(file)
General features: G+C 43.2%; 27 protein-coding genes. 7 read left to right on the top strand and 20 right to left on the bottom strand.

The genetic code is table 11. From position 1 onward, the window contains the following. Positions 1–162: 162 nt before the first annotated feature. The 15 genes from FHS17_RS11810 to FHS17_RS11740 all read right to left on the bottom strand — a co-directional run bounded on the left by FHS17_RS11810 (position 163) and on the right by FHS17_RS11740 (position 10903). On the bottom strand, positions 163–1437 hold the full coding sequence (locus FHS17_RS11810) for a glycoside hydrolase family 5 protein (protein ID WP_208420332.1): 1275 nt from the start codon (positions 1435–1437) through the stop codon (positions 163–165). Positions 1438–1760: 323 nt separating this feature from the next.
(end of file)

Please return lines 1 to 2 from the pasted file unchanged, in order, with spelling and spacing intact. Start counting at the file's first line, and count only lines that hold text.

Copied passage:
General features: G+C 43.2%; 27 protein-coding genes. 7 read left to right on the top strand and 20 right to left on the bottom strand.

The genetic code is table 11. From position 1 onward, the window contains the following. Positions 1–162: 162 nt before the first annotated feature. The 15 genes from FHS17_RS11810 to FHS17_RS11740 all read right to left on the bottom strand — a co-directional run bounded on the left by FHS17_RS11810 (position 163) and on the right by FHS17_RS11740 (position 10903). On the bottom strand, positions 163–1437 hold the full coding sequence (locus FHS17_RS11810) for a glycoside hydrolase family 5 protein (protein ID WP_208420332.1): 1275 nt from the start codon (positions 1435–1437) through the stop codon (positions 163–165). Positions 1438–1760: 323 nt separating this feature from the next.